Soon, your bank may know more about you than you could imagine. Bank Director recently spoke with Stephen Burke, chief operating officer for Context360, a startup firm in San Mateo, California. Context360 uses a smartphone’s sensors to track user location and behavior, including what other apps the person is using on the phone and when. There are a variety of potential fraud and marketing applications for the technology. San Francisco-based Wells Fargo & Co. earlier this year awarded the company seed money to develop its platform for potential banking uses.
Tell me what Context360 does.
We started out three years ago focused on game developers trying to solve the problem called retention and engagement. Unlike the web, where web sites know where you came from and where you went [by] using cookies and various devices, apps are very much siloed. You don’t know where [users] came from when they open your app or where they go when they close your app. What if we could provide insights into what users do outside your app?
How does it work?
All smartphones have sensors. Once it’s installed and the user has accepted the permissions, it runs in the background. It collects changes in the phone’s state, like the phone moving, or logging in. If you open your mail app, that gets registered. Our license terms explicitly require our customers to get informed consent from the end users. I want to be very clear. We don’t have your contact lists, email content and we are not looking at SMS [text message] content. We just know that someone is spending two hours per day texting, but we don’t know the content of those texts.
I understand that Wells Fargo is interested in this as a way to prevent fraud, by knowing the customer’s location through the sensor in their smartphone and comparing that to where the credit card is being used, for example.
If you use the United app in the last few hours, that is a good indication that you might be traveling soon. We don’t know if it’s you. We know it’s your phone. If you have opted in to be directly recognized, if you are traveling a lot, you may opt to link your bank user profile with your smartphone profile.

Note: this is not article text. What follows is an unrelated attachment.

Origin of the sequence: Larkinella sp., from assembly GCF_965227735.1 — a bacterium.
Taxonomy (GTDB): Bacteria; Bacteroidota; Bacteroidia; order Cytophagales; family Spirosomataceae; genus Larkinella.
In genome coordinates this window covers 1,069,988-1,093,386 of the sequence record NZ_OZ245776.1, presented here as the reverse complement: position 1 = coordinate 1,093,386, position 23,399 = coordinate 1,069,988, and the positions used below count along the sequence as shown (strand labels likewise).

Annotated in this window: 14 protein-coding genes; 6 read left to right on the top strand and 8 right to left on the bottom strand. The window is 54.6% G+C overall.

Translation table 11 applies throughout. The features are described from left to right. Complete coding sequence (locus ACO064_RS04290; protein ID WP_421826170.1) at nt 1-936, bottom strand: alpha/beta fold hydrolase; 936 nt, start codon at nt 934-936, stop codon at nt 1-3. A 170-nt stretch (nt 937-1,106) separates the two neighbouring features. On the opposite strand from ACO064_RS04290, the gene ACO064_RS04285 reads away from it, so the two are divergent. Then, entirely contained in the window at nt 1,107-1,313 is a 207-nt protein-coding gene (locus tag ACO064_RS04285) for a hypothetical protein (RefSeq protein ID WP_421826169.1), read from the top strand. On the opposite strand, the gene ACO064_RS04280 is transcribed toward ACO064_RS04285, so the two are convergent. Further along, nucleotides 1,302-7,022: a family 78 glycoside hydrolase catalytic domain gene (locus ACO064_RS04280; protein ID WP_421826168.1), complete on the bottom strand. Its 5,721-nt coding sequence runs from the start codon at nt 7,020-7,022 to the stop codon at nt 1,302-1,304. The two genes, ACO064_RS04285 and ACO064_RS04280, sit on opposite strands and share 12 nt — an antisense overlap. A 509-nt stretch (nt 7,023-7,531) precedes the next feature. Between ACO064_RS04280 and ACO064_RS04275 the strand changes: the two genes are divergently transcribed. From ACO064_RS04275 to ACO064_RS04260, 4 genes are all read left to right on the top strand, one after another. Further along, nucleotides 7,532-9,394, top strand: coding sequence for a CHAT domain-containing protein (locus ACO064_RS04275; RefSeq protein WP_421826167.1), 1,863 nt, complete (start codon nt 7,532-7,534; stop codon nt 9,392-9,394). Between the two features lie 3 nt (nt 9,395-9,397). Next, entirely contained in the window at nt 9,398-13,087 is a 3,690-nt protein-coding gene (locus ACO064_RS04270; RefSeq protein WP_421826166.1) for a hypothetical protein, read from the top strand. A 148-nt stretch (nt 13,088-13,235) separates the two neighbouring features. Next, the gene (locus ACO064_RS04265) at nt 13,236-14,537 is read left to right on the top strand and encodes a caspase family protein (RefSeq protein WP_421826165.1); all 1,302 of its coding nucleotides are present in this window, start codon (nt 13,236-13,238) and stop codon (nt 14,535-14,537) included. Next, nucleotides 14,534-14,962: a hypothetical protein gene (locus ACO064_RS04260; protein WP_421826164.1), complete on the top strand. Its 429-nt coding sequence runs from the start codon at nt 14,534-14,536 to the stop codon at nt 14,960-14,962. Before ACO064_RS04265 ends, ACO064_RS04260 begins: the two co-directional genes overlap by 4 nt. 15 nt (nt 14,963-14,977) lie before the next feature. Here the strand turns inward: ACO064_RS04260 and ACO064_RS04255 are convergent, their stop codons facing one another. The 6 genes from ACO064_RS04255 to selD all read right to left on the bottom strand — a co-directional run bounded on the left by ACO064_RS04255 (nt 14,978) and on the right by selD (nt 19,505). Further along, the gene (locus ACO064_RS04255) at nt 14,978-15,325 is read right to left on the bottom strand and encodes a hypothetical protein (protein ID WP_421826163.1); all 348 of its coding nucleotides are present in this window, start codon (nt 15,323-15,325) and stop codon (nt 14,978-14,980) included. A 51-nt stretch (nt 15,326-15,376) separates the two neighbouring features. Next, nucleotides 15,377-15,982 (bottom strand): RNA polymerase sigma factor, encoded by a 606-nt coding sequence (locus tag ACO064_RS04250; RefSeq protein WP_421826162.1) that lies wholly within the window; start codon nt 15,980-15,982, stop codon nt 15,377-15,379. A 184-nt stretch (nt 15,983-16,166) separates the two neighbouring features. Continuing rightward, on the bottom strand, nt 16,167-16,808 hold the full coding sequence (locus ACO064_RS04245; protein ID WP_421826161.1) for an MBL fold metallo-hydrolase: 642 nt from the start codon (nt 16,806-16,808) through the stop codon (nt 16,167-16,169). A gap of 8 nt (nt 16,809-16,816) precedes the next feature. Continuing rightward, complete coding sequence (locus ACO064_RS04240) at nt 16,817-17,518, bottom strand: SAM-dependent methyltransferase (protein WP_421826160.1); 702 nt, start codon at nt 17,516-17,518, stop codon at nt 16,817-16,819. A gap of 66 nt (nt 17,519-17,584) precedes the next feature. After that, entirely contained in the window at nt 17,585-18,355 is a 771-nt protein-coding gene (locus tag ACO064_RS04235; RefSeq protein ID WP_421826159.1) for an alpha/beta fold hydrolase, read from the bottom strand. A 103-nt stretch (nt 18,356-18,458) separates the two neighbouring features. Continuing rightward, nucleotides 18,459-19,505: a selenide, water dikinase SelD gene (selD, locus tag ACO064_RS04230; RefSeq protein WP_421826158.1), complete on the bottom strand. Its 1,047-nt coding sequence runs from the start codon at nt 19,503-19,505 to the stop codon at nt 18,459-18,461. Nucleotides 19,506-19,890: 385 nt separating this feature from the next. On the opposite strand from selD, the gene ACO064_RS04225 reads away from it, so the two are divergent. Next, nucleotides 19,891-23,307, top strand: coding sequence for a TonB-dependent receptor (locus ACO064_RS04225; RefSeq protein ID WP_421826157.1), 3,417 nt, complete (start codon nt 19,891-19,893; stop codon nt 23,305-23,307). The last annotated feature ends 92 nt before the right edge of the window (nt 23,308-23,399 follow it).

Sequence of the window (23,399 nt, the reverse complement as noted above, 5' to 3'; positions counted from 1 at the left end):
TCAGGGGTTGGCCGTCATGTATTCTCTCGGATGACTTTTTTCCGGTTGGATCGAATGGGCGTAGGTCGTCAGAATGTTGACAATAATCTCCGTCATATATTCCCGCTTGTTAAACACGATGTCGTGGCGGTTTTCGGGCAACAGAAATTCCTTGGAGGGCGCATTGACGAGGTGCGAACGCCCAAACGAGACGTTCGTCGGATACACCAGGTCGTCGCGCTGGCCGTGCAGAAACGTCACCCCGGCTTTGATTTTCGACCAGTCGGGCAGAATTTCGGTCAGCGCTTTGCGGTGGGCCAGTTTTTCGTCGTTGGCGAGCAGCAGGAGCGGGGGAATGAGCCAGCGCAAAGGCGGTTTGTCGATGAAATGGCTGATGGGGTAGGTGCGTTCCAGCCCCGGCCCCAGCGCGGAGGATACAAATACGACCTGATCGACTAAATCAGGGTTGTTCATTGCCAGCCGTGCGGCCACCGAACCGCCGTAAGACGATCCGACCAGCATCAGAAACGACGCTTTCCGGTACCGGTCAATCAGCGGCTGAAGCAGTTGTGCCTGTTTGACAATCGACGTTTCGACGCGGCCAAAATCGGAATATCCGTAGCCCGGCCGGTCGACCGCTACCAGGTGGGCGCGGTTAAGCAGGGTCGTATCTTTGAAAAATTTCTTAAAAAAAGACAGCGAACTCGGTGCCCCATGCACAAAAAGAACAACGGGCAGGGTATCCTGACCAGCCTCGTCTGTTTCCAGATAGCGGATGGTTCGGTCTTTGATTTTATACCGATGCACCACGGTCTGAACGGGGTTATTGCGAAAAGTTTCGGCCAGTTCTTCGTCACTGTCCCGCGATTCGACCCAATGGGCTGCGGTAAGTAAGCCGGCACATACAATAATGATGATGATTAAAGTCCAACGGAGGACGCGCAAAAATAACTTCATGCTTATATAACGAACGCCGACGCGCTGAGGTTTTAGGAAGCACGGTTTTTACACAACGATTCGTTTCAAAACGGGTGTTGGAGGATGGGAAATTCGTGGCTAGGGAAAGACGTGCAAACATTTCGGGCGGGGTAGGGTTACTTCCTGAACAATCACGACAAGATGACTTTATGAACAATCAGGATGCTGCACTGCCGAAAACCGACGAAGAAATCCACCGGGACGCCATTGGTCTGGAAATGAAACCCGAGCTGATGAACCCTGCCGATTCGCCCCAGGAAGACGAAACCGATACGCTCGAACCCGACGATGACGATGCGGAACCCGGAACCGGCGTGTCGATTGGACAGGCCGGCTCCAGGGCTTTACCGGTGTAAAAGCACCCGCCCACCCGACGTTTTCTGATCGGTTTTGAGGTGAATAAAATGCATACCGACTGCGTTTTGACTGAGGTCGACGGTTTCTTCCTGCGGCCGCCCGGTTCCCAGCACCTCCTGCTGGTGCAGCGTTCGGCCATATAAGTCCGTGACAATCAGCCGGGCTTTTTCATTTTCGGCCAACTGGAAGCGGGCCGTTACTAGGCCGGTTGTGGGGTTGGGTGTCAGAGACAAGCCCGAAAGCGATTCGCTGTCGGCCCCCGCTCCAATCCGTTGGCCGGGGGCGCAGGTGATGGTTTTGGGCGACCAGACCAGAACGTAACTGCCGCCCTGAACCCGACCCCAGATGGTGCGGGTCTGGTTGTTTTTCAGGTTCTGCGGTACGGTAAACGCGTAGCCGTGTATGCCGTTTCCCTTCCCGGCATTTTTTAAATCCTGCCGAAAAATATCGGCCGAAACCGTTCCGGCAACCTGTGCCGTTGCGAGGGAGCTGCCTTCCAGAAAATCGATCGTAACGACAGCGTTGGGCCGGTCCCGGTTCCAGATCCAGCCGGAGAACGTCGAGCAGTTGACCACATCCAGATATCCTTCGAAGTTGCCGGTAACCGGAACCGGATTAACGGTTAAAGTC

So the bank app would know that I was doing something in an airline app, or that I had downloaded a boarding pass, so they don’t have to block my credit card when I travel to that city?
Yup. Or you could check into the Four Seasons hotel in London and because your phone is logged into the wifi there, we know it’s you. At the end of the day, your phone is you. It is the single most ubiquitous personal device ever. Similarly, if you travel back and your credit card continues to be used in London but your phone is in Tennessee, that’s a signal those charges should be blocked. We are in the middle of three weeks of testing for another use case, which is lead generation or cross selling. The example here is you suddenly have an interest in real estate apps such as Trulia or Zillow, and that’s a sign you might be in the market for a house. If I’m Wells Fargo, I have a new loan rate and I have 6,000 people in Tennessee who have been looking for real estate, so why don’t I send them a message right now that they should come in and talk to a loan officer now?
As a user, do you know what I’m searching for on the web?
No. We see the broad category, such as she just downloaded an app. But we don’t see what you’re searching for on the web.
But Wells Fargo is not actually using this with customers yet?
It is only being done with Wells Fargo employees in a trial. We’ve raised about $1 million to date including the seed funding from Wells Fargo. We have several other clients using our software and about 7 million active users on our platform right now, ranging from real estate apps, retail, to voice over IP and banking. We have about six game developers in the U.S. using it. We are in discussions with a large bank in the U.K. to do something similar to what we’re doing with Wells Fargo.